Gates Calls Yahoo Offer 'Fair'

Bill Gates reaffirms Microsoft's $31 per share purchase price is fair, signaling the company may not raise its bid. Is a proxy fight in the cards?

Microsoft Chief Software Architect Bill Gates told two wire media services the company is standing by its offer to purchase rival Yahoo for $31 per share, characterizing it as "fair."

"There's nothing that's gone on other than us stating that we think it's a fair offer," the Microsoft chairman told the Associated Press on Feb. 18. "They should take a hard look at it."

Gates also told Reuters that Microsoft would soldier on in the search and online advertising market with or without Yahoo as it seeks to make a dent in search and ad leader Google's large market share. Google commands roughly 60 percent of top-line search and earns $16 billion a year in online advertising.

The claims suggest that Microsoft will not raise its original Jan. 31 $44.6 billion offer, but may instead engage Yahoo in a proxy fight to boot Yahoo's board of directors. DealBook, citing people familiar with Microsoft's plans, said the company will trigger a proxy fight at Yahoo this week.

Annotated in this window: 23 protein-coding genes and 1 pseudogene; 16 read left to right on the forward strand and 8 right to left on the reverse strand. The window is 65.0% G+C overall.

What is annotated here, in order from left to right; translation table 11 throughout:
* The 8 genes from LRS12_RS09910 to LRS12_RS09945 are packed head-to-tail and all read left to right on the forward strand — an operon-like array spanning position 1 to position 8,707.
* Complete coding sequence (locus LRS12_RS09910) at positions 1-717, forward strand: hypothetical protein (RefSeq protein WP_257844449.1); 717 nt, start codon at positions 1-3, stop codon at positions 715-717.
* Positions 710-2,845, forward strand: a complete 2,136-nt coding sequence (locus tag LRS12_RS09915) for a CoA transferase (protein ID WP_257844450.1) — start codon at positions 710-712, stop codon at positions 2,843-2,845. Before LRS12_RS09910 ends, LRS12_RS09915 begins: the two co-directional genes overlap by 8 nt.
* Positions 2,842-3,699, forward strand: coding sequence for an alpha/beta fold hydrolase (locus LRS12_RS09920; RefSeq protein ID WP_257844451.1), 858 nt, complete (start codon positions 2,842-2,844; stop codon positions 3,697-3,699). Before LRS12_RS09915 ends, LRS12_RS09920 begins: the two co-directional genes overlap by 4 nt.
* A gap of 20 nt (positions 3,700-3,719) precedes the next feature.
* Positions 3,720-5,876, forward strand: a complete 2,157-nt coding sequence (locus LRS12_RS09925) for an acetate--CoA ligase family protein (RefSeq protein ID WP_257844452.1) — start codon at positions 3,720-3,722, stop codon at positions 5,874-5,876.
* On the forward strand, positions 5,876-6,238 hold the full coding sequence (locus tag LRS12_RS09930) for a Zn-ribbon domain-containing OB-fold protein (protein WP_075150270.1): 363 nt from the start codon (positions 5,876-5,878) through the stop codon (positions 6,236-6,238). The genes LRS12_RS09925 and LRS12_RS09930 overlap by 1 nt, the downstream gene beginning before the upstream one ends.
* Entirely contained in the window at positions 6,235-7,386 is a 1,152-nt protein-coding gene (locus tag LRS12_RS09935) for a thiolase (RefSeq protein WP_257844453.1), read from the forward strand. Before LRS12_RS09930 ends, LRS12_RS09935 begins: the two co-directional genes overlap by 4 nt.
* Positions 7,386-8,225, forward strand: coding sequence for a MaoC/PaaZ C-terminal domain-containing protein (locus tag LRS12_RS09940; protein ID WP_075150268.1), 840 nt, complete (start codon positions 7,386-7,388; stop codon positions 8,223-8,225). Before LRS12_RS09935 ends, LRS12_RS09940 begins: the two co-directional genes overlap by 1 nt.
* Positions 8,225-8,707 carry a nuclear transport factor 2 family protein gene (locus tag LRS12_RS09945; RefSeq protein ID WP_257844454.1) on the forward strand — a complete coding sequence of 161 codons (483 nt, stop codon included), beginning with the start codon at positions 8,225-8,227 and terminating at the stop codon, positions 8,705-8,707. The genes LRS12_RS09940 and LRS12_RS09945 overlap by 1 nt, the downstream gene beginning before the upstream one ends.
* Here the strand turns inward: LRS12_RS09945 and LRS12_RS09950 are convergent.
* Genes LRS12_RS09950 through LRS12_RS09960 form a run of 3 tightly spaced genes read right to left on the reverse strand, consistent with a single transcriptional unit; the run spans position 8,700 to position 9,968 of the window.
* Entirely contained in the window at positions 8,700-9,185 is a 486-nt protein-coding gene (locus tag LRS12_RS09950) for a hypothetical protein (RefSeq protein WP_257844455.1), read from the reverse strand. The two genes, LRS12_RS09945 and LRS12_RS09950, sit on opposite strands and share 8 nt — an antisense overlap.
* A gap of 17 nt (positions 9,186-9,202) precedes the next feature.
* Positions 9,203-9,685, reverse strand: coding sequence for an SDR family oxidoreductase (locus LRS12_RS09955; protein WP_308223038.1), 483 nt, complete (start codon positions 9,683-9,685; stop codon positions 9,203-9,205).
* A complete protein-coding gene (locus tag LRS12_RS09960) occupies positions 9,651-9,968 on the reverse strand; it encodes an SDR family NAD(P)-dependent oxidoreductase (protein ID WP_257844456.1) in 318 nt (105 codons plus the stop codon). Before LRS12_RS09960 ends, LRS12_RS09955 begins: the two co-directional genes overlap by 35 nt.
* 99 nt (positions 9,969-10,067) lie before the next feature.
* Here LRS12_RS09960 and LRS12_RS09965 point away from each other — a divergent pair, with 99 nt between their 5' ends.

Yahoo rejected Microsoft's offer Feb. 11 because it "substantially" undervalues the struggling Internet company. Microsoft vowed to pursue Yahoo by all necessary steps. This could include raising the offer, or triggering the proxy fight.

The proxy fight would cost millions instead of billions, with the brunt of the cost going for the hiring of a proxy solicitor and for packages featuring a cost-benefit analysis of the deal for Yahoo shareholders.

Moreover, all 10 of Yahoo's directors are up for re-election at the next annual meeting this June, which could make it easier for Microsoft to oust them all at once.

Industry experts believe Microsoft may not have to raise its offer because no white knights have emerged to give Yahoo a reprieve. Yahoo is reported to have been in talks with Google, News Corp., AOL and others for a deal, but nothing has come out of those talks.

Legg Mason, Yahoo's second largest shareholder, valued Yahoo in the $40 per share range, which would drive its purchase price over $50 billion for Microsoft.

Microsoft, which has said it may take on debt to make the purchase, is said to not want to spend that much. However, many speculate the software company will do whatever it takes to acquire Yahoo as it tries to close the gap versus Google.

Possibly complicating matters, Chinese e-commerce company Alibaba told Reuters that it would push for greater influence over any potential Yahoo merger. Yahoo owns 39 percent of Alibaba.